Government urged to save cars traded in under scrappage scheme

Nearly 4,000 old cars were traded in under the 2009 scrappage scheme – but pictures have emerged showing that thousands of classics are still waiting to face the crusher.

The revelation has caused outrage amongst classic car enthusiasts, who are petitioning to the Government to let them save the rusting relics – some of which are increasingly rare and desirable.

Jake Dormer, the classic car fan who set up the petition, said: “Many of the vehicles bought under the scrappage scheme are still sat on unused airfields abandoned. In this state they are of no use to anyone. I propose that the cars are auctioned off to the public, or at least used for parts.”

The £300m scheme gave people £2,000 towards a new car if they traded in their old ‘banger’ – as long as it was more than 10 years old and they’d owned it for more than 12 months.

The rules stated that all cars part-exchanged through the scheme, which was introduced under a Labour government, had to be scrapped – but people are now calling for that to be overturned by today’s Conservative government.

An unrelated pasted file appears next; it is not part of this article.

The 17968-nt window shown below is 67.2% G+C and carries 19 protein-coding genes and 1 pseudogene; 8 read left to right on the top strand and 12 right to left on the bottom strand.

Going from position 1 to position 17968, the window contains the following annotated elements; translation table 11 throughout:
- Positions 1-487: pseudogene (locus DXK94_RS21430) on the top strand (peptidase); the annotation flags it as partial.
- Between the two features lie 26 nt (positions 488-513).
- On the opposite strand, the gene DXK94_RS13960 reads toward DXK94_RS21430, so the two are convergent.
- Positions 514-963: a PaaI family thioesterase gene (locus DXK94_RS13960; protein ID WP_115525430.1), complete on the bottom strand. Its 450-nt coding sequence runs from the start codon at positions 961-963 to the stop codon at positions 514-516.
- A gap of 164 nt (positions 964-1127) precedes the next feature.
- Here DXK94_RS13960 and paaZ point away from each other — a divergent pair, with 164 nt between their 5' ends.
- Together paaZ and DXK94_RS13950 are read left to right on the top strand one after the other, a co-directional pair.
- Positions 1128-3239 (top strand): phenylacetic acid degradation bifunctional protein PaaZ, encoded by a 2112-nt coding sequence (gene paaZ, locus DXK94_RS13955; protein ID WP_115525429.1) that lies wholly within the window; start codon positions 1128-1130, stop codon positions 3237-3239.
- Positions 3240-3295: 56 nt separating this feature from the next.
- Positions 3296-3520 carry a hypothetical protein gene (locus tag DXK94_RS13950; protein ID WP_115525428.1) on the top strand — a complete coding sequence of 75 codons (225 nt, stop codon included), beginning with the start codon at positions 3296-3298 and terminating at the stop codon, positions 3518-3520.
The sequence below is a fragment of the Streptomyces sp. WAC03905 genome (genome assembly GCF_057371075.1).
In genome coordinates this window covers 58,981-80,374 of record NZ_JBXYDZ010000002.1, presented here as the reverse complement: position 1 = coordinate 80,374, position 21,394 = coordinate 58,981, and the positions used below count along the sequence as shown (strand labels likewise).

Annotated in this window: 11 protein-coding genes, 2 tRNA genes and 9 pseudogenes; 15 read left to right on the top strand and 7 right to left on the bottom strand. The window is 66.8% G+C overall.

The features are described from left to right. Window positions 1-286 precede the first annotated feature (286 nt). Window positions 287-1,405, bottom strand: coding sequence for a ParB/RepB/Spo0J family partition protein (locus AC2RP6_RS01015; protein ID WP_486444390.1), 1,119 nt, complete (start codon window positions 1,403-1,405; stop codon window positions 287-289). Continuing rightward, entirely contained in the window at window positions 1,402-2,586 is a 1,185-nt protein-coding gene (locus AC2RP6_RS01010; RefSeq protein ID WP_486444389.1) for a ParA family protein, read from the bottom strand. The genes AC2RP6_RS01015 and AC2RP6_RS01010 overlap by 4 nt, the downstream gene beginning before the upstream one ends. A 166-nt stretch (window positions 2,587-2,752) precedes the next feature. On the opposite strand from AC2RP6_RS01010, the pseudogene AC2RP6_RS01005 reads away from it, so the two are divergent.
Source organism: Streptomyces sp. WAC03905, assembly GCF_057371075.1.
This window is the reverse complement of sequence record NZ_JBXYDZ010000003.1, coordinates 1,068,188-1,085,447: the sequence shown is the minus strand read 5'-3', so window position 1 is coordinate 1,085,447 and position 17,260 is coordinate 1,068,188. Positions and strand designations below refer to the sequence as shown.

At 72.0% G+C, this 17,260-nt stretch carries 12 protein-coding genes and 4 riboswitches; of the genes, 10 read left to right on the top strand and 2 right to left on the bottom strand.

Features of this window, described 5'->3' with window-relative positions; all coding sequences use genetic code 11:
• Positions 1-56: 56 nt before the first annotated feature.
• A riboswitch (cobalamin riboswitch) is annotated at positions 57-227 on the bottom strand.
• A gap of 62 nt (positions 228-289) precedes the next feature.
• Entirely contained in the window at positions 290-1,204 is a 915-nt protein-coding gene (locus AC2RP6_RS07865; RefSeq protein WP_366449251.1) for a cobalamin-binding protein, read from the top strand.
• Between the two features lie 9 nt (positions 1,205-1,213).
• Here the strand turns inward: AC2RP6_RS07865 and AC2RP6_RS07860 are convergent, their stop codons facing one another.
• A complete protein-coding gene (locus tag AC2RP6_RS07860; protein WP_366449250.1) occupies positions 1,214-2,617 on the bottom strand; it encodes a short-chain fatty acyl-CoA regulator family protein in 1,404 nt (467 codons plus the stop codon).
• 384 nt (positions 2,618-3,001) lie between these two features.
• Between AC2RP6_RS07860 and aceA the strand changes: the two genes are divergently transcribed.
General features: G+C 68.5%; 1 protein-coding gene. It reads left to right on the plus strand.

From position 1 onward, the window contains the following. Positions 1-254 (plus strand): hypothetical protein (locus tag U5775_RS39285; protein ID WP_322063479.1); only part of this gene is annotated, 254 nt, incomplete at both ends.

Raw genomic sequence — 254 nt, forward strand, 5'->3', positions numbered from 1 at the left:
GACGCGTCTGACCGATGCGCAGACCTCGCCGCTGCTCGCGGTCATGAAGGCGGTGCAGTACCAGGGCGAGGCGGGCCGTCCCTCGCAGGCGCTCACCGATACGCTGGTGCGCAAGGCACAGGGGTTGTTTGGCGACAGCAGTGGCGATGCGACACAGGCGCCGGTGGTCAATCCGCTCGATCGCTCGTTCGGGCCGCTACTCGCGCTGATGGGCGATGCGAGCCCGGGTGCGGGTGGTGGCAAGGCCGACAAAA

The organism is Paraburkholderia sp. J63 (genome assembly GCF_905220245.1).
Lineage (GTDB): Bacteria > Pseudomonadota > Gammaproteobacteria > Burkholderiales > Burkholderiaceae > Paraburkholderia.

The pictures, taken at Thurleigh Airfield in Bedfordshire, show rows of classic Minis, a desirable Peugeot 205 GTi and a rare Toyota Sera.

Dormer points out that the current low price of scrap metal makes it ‘pointless’ wasting iconic classic cars.

He added: “Many of these cars are a huge part of British motoring history. Cars such as Minis, Triumphs, Rovers and Jaguars amongst many others are iconic cars and shouldn’t be scrapped for a pittance. I believe if we acquire enough support we may be able to make a difference.”